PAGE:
Montage of scenes taken by the author near Melbourne

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Mont Albert (Melbourne), Victoria, Australia
Ths author is a Chartered Professional Engineer, providing specialized consultancy services in International Broadcasting Engineering. He is graduate of the Royal Melbourne Instiutute of Technology.and holds the rank of Member, Institution of Engineers Australia . he is a recipient of the Medal of the Order of Australia (OAM) for Services to Shortwave Radio, and was employed by the PMG's Dept/ATC/Telecom Australia from 1956 until 1997...

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Sunday, June 18, 2006

Hidden Lagoon Track - Langi Ghiran State Park

On Saturday June 17, 2006, Mick and I went out to the Langi Ghiran State Park, 180 km west of Melbourne.

This was our fourth visit, and this time we walked the Hidden Lagoon Track, starting at the eastern access point off Bank Road.

T
his follows a gated jeep track up the gully to the relatively flat saddle between the peaks of Mt Gorrin and Mt Langi Ghiran. The track joins the Link Track, which we had done a couple of weeks previously, and then ends at the Hidden Lagoon, a series of water holes.Unfortunately, the Lagoon was dry, as was Billy Billy Creek which normally flows out of it. On previous trips we had walked up the Easter Creek Track on the western flank of Mt Langi Ghiran and on the Link Track to the Lagoon.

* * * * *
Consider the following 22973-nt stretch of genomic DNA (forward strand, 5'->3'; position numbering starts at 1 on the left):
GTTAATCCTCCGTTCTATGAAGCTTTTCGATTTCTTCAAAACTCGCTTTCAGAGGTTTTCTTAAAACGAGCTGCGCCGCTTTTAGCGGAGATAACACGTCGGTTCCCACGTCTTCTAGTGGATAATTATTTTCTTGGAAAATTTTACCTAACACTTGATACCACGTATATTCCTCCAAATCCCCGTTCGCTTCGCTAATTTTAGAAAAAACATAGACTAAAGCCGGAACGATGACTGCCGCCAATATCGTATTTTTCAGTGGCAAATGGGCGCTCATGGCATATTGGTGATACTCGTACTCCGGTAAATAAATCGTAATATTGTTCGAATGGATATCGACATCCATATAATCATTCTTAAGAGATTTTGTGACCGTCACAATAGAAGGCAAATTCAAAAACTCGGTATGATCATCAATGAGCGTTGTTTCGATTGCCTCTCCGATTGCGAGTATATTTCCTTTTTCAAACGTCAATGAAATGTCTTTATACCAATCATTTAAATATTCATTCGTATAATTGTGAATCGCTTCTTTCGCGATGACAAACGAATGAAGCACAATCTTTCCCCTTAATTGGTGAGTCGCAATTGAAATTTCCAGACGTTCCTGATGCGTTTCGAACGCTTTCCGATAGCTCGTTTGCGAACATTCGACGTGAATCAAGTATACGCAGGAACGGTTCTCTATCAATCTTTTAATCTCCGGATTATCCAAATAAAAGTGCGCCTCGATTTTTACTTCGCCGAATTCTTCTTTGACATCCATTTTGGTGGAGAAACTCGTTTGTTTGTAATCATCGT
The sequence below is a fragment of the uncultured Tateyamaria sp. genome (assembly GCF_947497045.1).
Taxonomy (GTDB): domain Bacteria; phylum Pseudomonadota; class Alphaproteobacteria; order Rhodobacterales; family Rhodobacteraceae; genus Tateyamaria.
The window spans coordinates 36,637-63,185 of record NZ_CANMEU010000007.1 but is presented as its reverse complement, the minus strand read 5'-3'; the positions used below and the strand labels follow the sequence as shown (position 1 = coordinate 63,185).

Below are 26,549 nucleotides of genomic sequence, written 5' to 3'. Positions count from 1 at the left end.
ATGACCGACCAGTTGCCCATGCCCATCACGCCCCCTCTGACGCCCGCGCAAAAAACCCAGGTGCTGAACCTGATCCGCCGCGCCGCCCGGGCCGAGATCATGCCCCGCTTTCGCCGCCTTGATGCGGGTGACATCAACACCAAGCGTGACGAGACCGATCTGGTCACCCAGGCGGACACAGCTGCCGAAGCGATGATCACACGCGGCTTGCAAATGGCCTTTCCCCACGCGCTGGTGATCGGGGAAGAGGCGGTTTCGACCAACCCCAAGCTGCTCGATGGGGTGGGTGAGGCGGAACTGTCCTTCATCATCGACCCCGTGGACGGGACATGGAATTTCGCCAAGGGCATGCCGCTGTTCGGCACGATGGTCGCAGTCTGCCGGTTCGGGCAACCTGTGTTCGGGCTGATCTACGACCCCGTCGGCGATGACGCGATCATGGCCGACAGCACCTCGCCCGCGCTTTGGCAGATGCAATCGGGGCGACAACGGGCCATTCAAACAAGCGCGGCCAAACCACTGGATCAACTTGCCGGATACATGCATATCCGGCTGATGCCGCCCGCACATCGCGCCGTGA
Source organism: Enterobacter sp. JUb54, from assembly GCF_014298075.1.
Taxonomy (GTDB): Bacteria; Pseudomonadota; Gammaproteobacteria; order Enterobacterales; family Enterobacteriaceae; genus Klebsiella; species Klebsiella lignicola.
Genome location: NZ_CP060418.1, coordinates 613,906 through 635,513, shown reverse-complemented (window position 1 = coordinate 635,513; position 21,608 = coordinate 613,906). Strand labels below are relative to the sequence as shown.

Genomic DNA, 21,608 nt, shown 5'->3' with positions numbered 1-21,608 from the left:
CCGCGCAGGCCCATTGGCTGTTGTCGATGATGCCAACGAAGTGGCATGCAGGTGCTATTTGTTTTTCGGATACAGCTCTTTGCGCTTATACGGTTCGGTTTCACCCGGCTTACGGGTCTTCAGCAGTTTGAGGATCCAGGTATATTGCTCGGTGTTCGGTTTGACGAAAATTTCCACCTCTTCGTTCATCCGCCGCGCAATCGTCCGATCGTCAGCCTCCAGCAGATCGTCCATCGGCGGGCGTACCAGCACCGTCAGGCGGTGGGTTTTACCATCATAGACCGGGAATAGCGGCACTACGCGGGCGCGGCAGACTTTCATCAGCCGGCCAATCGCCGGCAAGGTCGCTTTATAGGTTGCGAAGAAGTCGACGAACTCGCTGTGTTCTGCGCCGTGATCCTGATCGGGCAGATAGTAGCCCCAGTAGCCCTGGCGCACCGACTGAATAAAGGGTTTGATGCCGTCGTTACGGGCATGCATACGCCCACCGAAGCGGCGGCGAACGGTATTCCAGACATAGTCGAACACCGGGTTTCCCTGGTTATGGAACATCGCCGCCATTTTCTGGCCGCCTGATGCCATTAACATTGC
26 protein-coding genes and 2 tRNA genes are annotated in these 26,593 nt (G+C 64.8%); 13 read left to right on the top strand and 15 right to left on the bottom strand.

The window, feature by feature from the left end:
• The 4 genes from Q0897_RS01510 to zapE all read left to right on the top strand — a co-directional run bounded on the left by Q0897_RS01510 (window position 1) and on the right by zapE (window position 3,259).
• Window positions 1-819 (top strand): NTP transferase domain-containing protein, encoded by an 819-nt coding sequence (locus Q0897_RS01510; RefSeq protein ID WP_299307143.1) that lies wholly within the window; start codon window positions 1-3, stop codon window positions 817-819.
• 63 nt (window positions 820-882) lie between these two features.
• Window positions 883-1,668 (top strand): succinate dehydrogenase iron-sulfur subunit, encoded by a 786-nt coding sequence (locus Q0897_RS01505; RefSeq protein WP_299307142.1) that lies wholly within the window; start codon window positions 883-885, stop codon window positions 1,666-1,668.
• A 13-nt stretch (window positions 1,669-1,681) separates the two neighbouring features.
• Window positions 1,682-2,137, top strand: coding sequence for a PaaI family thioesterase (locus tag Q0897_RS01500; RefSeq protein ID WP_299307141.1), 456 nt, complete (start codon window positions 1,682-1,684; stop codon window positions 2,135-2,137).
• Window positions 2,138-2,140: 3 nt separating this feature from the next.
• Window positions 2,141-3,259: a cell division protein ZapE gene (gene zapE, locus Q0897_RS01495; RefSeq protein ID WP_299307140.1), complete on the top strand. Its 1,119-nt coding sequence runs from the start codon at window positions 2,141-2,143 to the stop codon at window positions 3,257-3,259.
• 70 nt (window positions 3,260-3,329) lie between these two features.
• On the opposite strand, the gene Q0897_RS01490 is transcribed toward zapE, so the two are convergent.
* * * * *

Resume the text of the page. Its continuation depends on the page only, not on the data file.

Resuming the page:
Parks Victoria track notes state that there is no formed walking track between the two peaks, even though straight-line distance between the end points of the two tracks is about 1 km. Unfortunately, we were forced to agree with Parks Vic, who suggest that the trans-saddle walk requires a "bush-bash", with strong navigational skills!

Our trek was about 7 km, with some good views from the saddle, through interesting dry forest around the base of imposing Mt. Gorrrin and passing many huge granite boulders, believed to have fallen from the top of that mountain millions of years ago. The highest altitude reached was 465 metres, from a starting point of 415 metres.

The Photo Album of our walk is at

http://www.worldisround.com/articles/301613/index.html

Regards from Melbourne!



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